Lydian Chromatic Concept of Tonal Organization

From Wikipedia, the free encyclopedia
Lydian Chromatic Concept of Tonal Organization
First edition cover
AuthorGeorge Russell
CountryUnited States
SubjectMusic theory
PublisherConcept Publishing Co.
Media typePrint
Pages252 pp.
Lydian mode on C Play.
Thirteenth chord constructed from notes of the Lydian mode. Play
Russell's original six Lydian scales[1]

The Lydian Chromatic Concept of Tonal Organization is a 1953 jazz music theory book written by George Russell. The book is the founding text of the Lydian Chromatic Concept (LCC), or Lydian Chromatic Theory (LCT). Russell's work postulates that all music is based on the tonal gravity of the Lydian mode.

Deriving Lydian[edit]

Russell believed that dominant function was the driving force behind all harmonic motion. Russell focuses on the Lydian mode because it can be built with fifths. For instance, to construct a C Lydian scale one could list the first seven tones on the circle of fifths starting with C, the desired Lydian Tonic. This process would yield C, G, D, A, E, B, F. If these tones are voiced in the space of an octave, they form the Lydian mode (C, D, E, F, G, A, B).[2] Additionally, Russell observed, when these tones are voiced in thirds they form the preferred form of a major 13 (#11) chord.[3]

The Lydian Chromatic Scale[edit]

Russell builds a prototype chromatic scale starting on the Lydian Tonic by stacking fifths, skipping the interval between the seventh and eighth tones, and placing the skipped tone at the end for having the lowest level of tonal gravity. Using C as the Lydian Tonic yields the following 12-note scale with enharmonic respellings: C, G, D, A, E, B, F, G, E (D), B (A), F (E), D (C). Thus the Lydian Chromatic Scale and all its derivatives contain only Pythagorean intervals.[4]

Tonal gravity[edit]

Russell posited that tonal gravity emanates from the first seven tones of the Lydian mode. As the player ventures further from the Lydian tonic however (and further up the circle of fifths), the tonal gravity shifts. For example, if notes further up the circle of fifths (e.g. 2/3) are used, the tonal gravity is probably shifting.[5]


Russell's theory has had far-reaching effect especially in the realm of modal jazz. Art Farmer said that it "opens the door to countless means of melodic expression"[6] and critic Joachim-Ernst Berendt described it as "the first work deriving a theory of jazz harmony from the immanent laws of jazz" and as "the pathbreaker for Miles Davis' and John Coltrane's 'modality'".[7] Bill Evans and Miles Davis used the theory[8][9] to record modal jazz such as the album Kind of Blue. John Coltrane's modal jazz is usually analyzed using Russell's method.[10] In arguably his most famous piece, "Giant Steps," Coltrane can be heard traveling through a succession of three parent Lydian Chromatic scales: C Lydian, A Lydian, and E Lydian.[11] Additionally, many conservatories teach Russell's theory to varying degrees.[12][13]

See also[edit]


  1. ^ Russell (1964), p.4-5. Cited in Bruno Nettl, Melinda Russell; eds. (1998). In the Course of Performance: Studies in the World of Musical Improvisation, p.153. University of Chicago ISBN 9780226574103.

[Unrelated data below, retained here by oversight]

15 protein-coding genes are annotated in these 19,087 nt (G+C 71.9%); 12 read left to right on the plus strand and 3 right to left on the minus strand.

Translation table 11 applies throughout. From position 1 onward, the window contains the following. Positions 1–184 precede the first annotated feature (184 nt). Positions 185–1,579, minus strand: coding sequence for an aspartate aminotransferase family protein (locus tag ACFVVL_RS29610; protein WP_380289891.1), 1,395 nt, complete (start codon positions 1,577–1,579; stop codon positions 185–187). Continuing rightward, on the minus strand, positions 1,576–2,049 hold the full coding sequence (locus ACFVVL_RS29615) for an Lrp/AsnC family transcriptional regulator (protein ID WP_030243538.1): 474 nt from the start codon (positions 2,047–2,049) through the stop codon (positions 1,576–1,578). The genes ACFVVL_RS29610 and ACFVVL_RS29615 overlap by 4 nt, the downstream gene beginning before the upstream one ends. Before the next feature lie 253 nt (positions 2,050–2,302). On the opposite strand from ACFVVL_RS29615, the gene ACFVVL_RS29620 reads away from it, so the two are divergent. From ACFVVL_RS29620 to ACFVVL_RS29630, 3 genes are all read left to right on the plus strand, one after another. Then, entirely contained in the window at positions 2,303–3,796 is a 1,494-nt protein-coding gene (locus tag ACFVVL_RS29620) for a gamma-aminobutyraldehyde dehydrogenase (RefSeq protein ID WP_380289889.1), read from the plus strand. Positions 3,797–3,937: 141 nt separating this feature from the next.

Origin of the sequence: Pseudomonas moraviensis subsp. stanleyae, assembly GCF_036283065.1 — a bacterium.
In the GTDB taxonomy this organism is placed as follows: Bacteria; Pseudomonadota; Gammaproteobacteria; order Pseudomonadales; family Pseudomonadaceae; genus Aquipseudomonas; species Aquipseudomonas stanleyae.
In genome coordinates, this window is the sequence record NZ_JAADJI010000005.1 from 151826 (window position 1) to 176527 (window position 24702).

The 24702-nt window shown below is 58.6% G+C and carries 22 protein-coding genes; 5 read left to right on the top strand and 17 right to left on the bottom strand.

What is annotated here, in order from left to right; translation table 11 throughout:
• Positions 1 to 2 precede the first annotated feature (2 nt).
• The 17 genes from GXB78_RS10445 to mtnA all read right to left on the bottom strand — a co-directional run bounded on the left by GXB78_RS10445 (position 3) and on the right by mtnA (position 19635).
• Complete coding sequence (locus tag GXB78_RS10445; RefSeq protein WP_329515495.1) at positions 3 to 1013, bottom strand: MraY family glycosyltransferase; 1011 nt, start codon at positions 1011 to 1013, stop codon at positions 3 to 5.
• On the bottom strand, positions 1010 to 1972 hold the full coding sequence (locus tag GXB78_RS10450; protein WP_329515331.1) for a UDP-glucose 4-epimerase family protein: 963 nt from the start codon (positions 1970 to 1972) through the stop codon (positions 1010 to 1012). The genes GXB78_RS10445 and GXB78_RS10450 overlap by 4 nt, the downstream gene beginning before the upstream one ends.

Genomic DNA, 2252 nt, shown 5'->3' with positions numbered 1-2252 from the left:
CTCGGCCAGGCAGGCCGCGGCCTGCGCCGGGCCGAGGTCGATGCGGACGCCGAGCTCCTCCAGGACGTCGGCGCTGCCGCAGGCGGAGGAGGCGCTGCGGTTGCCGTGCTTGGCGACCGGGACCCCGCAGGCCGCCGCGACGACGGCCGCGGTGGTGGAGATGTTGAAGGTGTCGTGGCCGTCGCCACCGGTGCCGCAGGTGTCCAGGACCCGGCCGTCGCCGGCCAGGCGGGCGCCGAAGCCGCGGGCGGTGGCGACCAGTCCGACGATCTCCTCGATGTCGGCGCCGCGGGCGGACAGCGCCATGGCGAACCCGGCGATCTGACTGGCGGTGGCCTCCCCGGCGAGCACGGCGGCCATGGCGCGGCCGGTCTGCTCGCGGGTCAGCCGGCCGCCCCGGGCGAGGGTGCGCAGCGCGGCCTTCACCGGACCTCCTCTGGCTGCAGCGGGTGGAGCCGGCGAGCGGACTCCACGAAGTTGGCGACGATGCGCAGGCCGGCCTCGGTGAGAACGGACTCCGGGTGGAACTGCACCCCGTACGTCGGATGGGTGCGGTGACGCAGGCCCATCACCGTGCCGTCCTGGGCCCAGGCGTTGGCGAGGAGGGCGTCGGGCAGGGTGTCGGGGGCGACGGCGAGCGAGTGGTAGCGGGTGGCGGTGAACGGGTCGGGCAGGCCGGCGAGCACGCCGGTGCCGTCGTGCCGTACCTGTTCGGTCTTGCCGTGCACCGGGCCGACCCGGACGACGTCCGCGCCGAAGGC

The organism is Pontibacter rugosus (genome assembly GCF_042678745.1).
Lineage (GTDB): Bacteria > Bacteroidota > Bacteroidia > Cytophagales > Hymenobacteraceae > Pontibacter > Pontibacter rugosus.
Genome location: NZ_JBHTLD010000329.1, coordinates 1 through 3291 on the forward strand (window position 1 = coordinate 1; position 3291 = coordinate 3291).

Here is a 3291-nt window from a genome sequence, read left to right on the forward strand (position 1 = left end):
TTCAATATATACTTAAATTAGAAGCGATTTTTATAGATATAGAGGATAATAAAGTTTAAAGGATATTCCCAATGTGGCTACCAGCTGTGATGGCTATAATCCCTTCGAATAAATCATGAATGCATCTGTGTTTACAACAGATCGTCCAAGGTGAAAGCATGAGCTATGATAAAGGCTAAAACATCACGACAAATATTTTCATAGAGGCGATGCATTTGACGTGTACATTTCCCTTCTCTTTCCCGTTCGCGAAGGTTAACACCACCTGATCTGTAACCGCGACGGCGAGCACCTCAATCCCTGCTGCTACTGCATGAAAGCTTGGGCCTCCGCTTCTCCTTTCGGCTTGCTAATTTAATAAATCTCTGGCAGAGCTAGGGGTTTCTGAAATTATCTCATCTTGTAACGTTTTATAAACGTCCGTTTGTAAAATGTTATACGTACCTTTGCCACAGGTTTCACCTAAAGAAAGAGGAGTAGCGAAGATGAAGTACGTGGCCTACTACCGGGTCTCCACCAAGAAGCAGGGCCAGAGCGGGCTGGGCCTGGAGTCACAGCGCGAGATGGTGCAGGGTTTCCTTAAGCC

2. ^ [1] Olive Jones and George Russell, The Black Perspective in Music, Vol. 2, No. 1 (Spring, 1974), pp. 63-74 , p.65.
  3. ^ "Lydian Chromatic Concept of Tonal Organization", Note: gray text on gray background (select text or copy and paste to make legible).
  4. ^ Russell, George (2001) [1953]. "Chapter II The Lydian Chromatic Scale: Its Eleven Member Scales and Five Tonal Orders". George Russell's Lydian chromatic concept of tonal organization. Volume One: The art and science of tonal gravity (Fourth (Second printing, corrected, 2008) ed.). Brookline, Massachusetts: Concept Publishing Company. pp. 10–17. ISBN 0-9703739-0-2.
  5. ^ "Lydian Chromatic Concept of Tonal Organization 2",
  6. ^ Harrison, Max (1991). A Jazz Retrospect. London: Quartet Books. p. 58. ISBN 0-7043-0144-X.
  7. ^ Berendt, Joachim (1976). The Jazz Book. Paladin. p. 357.
  8. ^ [2] Archived 2013-04-28 at the Wayback Machine, video by WGBH about Russell's life and his impact on jazz.
  9. ^ "Excerpt from The Gravity Man by Alice Dragoon",
  10. ^ [3] Aural Archetypes and Cyclic Perspectives in the Work of John Coltrane and Ancient Chinese Music Theory Hafez Modirzadeh Vol. 21, No. 1 (Spring, 2001), pp. 75-106; Published by: Center for Black Music Research - Columbia College Chicago and University of Illinois Press, p.80
  11. ^ Russell, George (2001). The Lydian Chromatic Concept of Tonal Organization: The Art and Science of Tonal Gravity. Brookline, MA: Concept Publishing Company. pp. 95–96. ISBN 978-0970373908.
  12. ^ [4], p.65.
  13. ^ "Frequently Asked Questions about George Russell’s Lydian Chromatic Concept Of Tonal Organization",

Further reading[edit]

  • Russell, George (2001) [1953]. "Chapter 1 The Lydian scale: The seminal source of the principal of tonal gravity". George Russell's Lydian chromatic concept of tonal organization. Vol. 1 (Fourth (Second printing, corrected, 2008) ed.). Brookline, Massachusetts: Concept Publishing Company. pp. 1–9. ISBN 0-9703739-0-2.

External links[edit]